“The way I write is character-driven, and Cash appeared in that time, at that place. Additionally, it was a time of change for us as Native people. Social unrest in the United States—the civil rights movement, the feminist movement, the farm workers movement, the anti-war protests—all led to the emergence of the American Indian Movement. AIM gave voice to Native people across the continent: sovereign rights, tribal rights, educational rights, international treaty rights, environmental concerns, and the re-emergence of spiritual rights all came alive again in our consciousness and huge changes occurred throughout Indian country as a result in all the forementioned areas.

“The flippant answer,” Rendon adds, “is that I could avoid DNA and cell phones.”

When asked to describe a bit about working with Cincos Puntos Press, an indie press out of El Paso, Texas, Rendon says, “I spent five years sending Murder out to agents and publishers. And the rejections piled up. I approached Cincos on the suggestion of Dr. Debbie Reese. She heard that Cincos had published a couple other Native writers and to try them. I did. And they sent me a contract. Many people have a hard time believing that Native people still exist; they are steeped in the folklore of the past and make all kinds of assumptions about who we are today.

The one similarity Rendon has with her character Cash is a love of shooting pool. Rendon and grandchildren Simon and Moneek enjoy a game.

“Linda Rodriguez is a Native American crime author who has encouraged me to keep writing in this genre, and also encouraged me to join organizations like International Thriller Writers and Sisters in Crime. Most of the published authors who are writing Native crime are non-Native—so while they may be good storytellers/writers there are things about us that they will never ‘get.’ To have Cinco Puntos pick up my books has meant not just that I am published, but that Native folks get a real story, a real picture of themselves, a mirror back of themselves. They can read [my books] and identify in a way that we don’t get to always do with other stories.”

Rendon closes all of her email correspondence with the concept of Akinomaage.

Akinomaage—We draw laws from our environments, we draw analogies from there and we can distinguish from there. “Aki” is earth, “nomaage” is to take directions from it. “Akinomaage” is a sense from learning from the land. ~  Ogimaa Wab

“Ogimaa Wab says he first heard this from an Ojibwe elder up in Canada,” Rendon says. “When I first heard it, it moved me to think about how we are of the earth, the earth is of us. It seems as Native people that we have a pull to our particular place of earth. It calls us, it speaks to us. It remembers and reminds us of who we are and our purpose here.

“I was talking with some younger folk about our connection to place and how if you are in Duluth, Minnesota, you are in one climate and if you drive half an hour south you are in a different climate because of the specific climate created by Lake Superior which Duluth sits right next to. And when you live in connection with the earth and the land around you, your life, your lifestyle, your ceremony are determined by the land you live on. For example: plains folks have lots of sage and use sage a lot in their ceremony.  Folks on the tundra—sage doesn’t naturally grow there. So what is used in ceremony is what grows around you.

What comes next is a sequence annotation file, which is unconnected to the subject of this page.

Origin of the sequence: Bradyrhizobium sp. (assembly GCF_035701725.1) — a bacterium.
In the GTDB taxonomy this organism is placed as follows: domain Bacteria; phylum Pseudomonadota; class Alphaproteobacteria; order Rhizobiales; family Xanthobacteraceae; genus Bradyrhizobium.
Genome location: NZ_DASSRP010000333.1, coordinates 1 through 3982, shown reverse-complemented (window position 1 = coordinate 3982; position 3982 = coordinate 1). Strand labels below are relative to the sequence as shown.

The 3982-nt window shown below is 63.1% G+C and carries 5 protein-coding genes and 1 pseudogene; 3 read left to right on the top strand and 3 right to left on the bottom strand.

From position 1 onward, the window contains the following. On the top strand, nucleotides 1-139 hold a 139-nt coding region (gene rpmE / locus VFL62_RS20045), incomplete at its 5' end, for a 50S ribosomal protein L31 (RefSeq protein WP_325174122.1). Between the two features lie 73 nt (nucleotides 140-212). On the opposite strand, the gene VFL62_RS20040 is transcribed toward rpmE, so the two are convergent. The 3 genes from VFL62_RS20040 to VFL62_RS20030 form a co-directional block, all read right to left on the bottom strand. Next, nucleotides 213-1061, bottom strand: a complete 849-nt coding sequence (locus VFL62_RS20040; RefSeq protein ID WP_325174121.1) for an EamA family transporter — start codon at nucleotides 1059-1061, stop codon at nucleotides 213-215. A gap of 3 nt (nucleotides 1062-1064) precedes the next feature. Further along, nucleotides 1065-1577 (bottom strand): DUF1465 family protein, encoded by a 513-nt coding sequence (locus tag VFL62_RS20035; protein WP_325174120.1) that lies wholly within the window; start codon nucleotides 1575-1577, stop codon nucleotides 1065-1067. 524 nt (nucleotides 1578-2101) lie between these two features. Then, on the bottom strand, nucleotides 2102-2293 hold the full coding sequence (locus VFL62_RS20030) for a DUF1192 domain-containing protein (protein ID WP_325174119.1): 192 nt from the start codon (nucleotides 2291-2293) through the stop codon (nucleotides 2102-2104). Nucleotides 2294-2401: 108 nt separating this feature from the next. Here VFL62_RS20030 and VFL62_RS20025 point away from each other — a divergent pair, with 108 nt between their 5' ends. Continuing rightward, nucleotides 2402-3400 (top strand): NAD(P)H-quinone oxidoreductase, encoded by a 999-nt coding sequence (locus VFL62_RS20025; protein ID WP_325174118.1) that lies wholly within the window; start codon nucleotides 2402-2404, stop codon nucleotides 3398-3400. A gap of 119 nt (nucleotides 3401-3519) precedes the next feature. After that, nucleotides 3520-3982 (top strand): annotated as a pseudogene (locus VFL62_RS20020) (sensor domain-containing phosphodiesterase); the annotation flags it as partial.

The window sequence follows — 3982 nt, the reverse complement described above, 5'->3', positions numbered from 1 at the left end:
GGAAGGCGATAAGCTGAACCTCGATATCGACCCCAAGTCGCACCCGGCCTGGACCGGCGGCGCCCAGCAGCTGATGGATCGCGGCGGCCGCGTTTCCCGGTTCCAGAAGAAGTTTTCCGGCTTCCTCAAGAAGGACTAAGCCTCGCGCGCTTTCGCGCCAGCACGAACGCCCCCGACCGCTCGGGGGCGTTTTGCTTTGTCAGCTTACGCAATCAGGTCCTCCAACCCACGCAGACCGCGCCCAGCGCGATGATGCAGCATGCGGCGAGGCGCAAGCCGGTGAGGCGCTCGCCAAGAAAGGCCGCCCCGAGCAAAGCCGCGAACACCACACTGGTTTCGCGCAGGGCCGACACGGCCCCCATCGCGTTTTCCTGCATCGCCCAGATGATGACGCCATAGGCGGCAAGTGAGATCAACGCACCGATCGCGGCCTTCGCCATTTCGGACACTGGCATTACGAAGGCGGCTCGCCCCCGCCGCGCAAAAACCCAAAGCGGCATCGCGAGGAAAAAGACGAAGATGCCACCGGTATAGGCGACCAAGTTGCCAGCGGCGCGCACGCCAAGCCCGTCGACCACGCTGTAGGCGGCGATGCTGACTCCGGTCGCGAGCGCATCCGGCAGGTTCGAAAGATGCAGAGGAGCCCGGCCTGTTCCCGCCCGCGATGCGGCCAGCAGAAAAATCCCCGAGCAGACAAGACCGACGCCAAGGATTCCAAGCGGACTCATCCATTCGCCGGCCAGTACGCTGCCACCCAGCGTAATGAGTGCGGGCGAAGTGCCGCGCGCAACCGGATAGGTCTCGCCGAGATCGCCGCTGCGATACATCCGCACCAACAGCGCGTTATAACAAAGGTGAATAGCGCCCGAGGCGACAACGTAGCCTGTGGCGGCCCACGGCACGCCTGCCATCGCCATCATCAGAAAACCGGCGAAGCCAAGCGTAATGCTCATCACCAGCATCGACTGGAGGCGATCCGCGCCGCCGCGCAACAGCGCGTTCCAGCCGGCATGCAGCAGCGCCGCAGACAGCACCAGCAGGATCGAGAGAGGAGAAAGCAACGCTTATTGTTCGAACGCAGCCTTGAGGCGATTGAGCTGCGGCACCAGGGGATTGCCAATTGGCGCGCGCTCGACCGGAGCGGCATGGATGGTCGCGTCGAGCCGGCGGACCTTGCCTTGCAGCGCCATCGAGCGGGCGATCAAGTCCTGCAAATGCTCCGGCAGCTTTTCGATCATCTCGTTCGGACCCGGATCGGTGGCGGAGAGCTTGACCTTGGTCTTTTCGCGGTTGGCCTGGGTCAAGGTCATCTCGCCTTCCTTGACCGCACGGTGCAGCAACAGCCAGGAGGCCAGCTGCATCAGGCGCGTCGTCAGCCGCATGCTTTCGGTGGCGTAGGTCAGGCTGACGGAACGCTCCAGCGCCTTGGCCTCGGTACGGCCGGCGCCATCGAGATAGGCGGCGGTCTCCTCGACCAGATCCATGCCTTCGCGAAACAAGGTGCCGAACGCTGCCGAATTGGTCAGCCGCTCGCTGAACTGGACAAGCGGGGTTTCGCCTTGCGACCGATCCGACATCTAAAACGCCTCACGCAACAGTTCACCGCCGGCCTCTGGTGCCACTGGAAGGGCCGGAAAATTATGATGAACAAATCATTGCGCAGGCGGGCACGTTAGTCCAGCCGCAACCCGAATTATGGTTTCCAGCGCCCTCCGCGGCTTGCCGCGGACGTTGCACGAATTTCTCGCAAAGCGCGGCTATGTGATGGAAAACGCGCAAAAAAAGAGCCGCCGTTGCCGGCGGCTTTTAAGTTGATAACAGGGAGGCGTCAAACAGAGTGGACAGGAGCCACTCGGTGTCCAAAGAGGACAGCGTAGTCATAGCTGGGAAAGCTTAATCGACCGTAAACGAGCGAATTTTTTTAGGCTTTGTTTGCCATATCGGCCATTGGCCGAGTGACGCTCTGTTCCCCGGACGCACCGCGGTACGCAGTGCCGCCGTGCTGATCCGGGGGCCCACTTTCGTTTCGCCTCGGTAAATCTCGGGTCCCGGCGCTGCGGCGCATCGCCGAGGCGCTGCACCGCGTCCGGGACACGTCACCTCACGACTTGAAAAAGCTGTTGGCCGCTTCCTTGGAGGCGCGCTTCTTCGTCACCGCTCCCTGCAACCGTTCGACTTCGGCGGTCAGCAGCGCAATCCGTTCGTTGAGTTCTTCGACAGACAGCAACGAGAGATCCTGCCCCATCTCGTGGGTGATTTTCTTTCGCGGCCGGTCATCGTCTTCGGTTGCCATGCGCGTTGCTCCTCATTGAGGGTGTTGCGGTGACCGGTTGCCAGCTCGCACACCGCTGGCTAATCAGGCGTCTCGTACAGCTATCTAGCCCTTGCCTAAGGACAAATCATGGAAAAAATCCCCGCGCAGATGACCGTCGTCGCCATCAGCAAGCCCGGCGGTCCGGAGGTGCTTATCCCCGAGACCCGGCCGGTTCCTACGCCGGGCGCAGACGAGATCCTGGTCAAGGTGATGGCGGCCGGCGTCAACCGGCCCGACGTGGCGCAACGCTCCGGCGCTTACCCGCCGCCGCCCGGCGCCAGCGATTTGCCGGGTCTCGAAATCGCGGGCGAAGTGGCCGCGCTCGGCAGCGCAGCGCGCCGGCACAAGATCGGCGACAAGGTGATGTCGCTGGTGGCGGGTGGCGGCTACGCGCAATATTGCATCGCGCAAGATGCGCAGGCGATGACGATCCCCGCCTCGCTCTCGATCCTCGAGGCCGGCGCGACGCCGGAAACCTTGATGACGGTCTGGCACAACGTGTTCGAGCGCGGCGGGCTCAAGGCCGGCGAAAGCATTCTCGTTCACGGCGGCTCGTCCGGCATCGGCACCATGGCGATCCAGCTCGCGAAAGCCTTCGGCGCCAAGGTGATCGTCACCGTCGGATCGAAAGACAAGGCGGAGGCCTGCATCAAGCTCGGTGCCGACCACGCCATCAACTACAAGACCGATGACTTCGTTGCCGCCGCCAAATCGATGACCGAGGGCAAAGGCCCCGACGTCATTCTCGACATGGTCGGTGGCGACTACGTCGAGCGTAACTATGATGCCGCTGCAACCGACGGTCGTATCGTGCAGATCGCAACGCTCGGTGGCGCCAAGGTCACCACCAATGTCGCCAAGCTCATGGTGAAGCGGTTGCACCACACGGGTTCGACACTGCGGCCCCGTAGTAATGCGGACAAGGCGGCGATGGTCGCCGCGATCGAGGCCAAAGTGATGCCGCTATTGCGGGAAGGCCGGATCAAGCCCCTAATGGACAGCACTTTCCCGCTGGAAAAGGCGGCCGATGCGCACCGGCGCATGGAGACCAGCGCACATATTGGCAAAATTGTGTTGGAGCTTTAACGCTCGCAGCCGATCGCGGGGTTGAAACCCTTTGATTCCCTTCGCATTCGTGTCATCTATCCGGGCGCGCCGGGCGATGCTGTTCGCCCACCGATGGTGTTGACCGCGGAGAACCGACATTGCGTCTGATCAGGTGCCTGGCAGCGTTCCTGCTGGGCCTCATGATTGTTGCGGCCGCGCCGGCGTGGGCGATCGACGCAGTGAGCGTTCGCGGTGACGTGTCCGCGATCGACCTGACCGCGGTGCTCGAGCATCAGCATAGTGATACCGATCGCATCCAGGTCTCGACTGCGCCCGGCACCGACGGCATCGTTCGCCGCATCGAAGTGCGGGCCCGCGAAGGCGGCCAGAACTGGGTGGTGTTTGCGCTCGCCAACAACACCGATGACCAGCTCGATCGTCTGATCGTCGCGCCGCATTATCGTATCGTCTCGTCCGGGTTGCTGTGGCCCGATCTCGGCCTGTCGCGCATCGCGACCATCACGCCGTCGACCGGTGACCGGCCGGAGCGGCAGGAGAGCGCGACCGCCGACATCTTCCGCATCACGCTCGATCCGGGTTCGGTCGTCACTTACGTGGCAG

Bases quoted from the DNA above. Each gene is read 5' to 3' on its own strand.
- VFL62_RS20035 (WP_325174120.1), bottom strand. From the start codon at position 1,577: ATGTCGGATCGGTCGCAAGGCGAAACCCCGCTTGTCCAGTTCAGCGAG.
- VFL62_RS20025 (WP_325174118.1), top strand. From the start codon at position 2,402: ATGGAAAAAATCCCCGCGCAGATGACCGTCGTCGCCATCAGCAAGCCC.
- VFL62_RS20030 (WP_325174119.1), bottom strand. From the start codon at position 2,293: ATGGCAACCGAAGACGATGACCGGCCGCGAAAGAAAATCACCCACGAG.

“I am of the Red River,” Rendon adds. “That prairie, that river, that winter wind, that is who I am. So I guess when I write Cash, she too is embodied of that place, that river, and that wind. Although I have lived in the city of Minneapolis for 30-some years, I can close my eyes and return immediately to that land.”

The red dress has become a symbol of support for the astonishing number of Native American females who disappear annually.

Besides writing the Cash Blackbear series, Rendon is also curating a television show for Twin Cities Public Television called Art is…Creative Native Resilience.

“One of my roles in the Native community here in the Twin Cities is I act as a community arts activist,” Rendon says. “I promote other artists to pursue their dreams.

“I picked three Anishinabe artists. Sir Curtis Kirby III is director of the Ikidowin Theater group [which] creates performance pieces that evolve from Native youth experience. Andrea Fairbanks is an actor, performance artist, and a traditional dancer at pow-wows. Her part of the evening will showcase her many talents including some drawing of ‘Art is all part of the plan.’ Jada Brown is a college student I first saw singing the blues at the local Farmers Market at the Pow Wow Grounds Coffee Shop parking lot. She is very talented and should be heard on a bigger stage than a parking lot venue.

“None of these folks get the Center Stage spot they so deserve. So I chose them for this night to get center stage, to showcase their work, for them to shine.”

The clear segue here is to say that with GIRL GONE MISSING, both Cash Blackbear and Marcie Rendon will be shining brightly on center stage for some time to come.


Tim O'Mara